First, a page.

Category Archives: General

The Trend of Comparing Daycare & Preschool Costs to College Tuition

day care costs

As I walked closer to the door of the childcare facility on campus, my two-year-old daughter’s arms tightened around my neck. As a single mom attending the University of Montana, I had to take my toddler to daycare daily in order to attend class. Every day she screamed in protest when the staff pried her out of my arms, and I would walk away with tears in my eyes. Daycare was a costly necessity, and the choices overwhelming, but nothing ever felt quite right.

Fast forward to Seattle two years later: my daughter is four. I dropped her off at 7am in order to make it to work by 8 am. I left work at 5pm, made my way through traffic to pick her up by 6pm. My young daughter spent 11 hours in daycare. Home by 6:20pm, I threw dinner on, fed and bathed her, and tucked her in. I had only 90 minutes on work days with my child. The rest of the time she was being raised by random staff members at a huge daycare center.

One day I had an epiphany. I could make money and have her with me at the same time if I opened my own school. I could offer a level of care that would reassure parents that their child was more than just safe and content. I could create a program that fulfilled children’s basic needs but also nurtured them in a way that was as close to parental love as possible. I could fill their little tummies with nutritious organic food, and provide a curriculum that would provide a true advantage as they entered grade school. I could provide a family away from home, using an eco-conscious curriculum that incorporated principles of sustainability and ecology.

And I did it. I returned home to St. Ignatius, located on the Flathead Reservation in Montana, and opened Advantage Academic Academy. I developed the curriculum by interviewing kindergarten and first grade teachers from several school districts to find out what they felt the main gaps were and the most important learning skills. I also researched dropout rates and statistics to learn the most common factors contributing to academic failure.

I cared for well over 100 children over the next eight years, graduating more than sixty into kindergarten. I then opened two more centers in the nearby city of Missoula, an Infant and Toddler Center and a Preschool Center. I’ve been running my own programs for over twelve years.

It’s been satisfying and challenging, expensive and rewarding. Recently I’ve been noticing a disturbing trend, however. There are conversations making the rounds on social media about how daycare/preschool is almost, as or even more expensive, than in-state college tuition. These posts are followed by many comments from people who agree. They talk about how “insanely” expensive it is; how its “ridiculous” and “something needs to be done”; how hard-working families are getting ripped off; how it’s an epidemic that needs to be addressed.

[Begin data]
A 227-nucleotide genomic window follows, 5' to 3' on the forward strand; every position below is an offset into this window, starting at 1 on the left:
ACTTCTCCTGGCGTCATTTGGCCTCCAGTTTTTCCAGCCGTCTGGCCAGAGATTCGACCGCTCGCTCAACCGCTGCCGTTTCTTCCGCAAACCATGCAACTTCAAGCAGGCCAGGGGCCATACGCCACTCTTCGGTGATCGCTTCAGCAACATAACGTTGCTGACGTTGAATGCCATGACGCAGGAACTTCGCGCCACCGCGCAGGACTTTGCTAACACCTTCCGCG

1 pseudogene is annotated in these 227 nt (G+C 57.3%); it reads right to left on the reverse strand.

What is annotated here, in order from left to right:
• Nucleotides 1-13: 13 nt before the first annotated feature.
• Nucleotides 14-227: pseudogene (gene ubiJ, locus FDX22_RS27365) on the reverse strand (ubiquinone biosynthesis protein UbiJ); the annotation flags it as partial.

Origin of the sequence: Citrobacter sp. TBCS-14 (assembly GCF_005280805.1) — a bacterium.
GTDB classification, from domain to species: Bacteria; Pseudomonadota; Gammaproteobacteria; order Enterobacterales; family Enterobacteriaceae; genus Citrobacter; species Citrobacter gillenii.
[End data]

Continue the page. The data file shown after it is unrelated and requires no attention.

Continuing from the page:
Here is my response:

First of all, very few people are getting wealthy running daycare centers or preschools. Maybe some CEO’s of huge chain centers with multiple locations, but certainly not many independent owners like myself.

And yes, it IS a significant expense for parents. Multiply the tuition for a year by the number of kids being cared for and you see something well into the six figures. Seems like we’re making out fine, right?

Well, let’s remember a few things:

Most college professors teach classes with anywhere from 50-100 students. One teacher, with possibly a TA, teaching all those students. I, however, have to have a staff member on the floor at all times for every four children in my infant center and one staff member at all times for every six children in my preschool.

In other words, every day, between my two centers I have to have five or six staff on the floor at all times, 50 hours a week. It takes all income from two children to pay the salary of one staff member, so 10-12 children’s tuitions go directly into teacher salaries.

That doesn’t cover any of other many expenses. Colleges don’t need to pay the huge liability insurance fees required by caretakers of small children, for example. In addition, I serve all-organic food to my precious people four times a day. For 25 munchkins, that’s 100 organic meals every day, and 2000 organic meals a month. If you know what even small bag of organic groceries costs, do THAT math!

College students are adults who can take care of themselves. They don’t have university staff wiping their poopy butts and runny noses; putting them to bed, getting them up and cleaning up after them all day; making sure they are happy, healthy, and safe; AND teaching them colors, numbers, letters, and phonics; teaching them to read; and instilling in them awesome social skills: how to share, be polite, use their big child voices instead of whining; how to cough in a way that keeps toys and playmates unsprayed. It’s a significant expense, but shouldn’t it be? The care & education of what means most to you in LIFE?

My staff and I do one of the hardest and most important jobs on the planet. We’re lucky when we get to work with parents who appreciate that and understand what a HUGE undertaking it is. The liability of taking care of people’s precious children and their INFANTS–often keeps me up at night. Ten employees and over thirty families rely on me every day for their lives to run smoothly. If my doors aren’t open, none of them can go to work.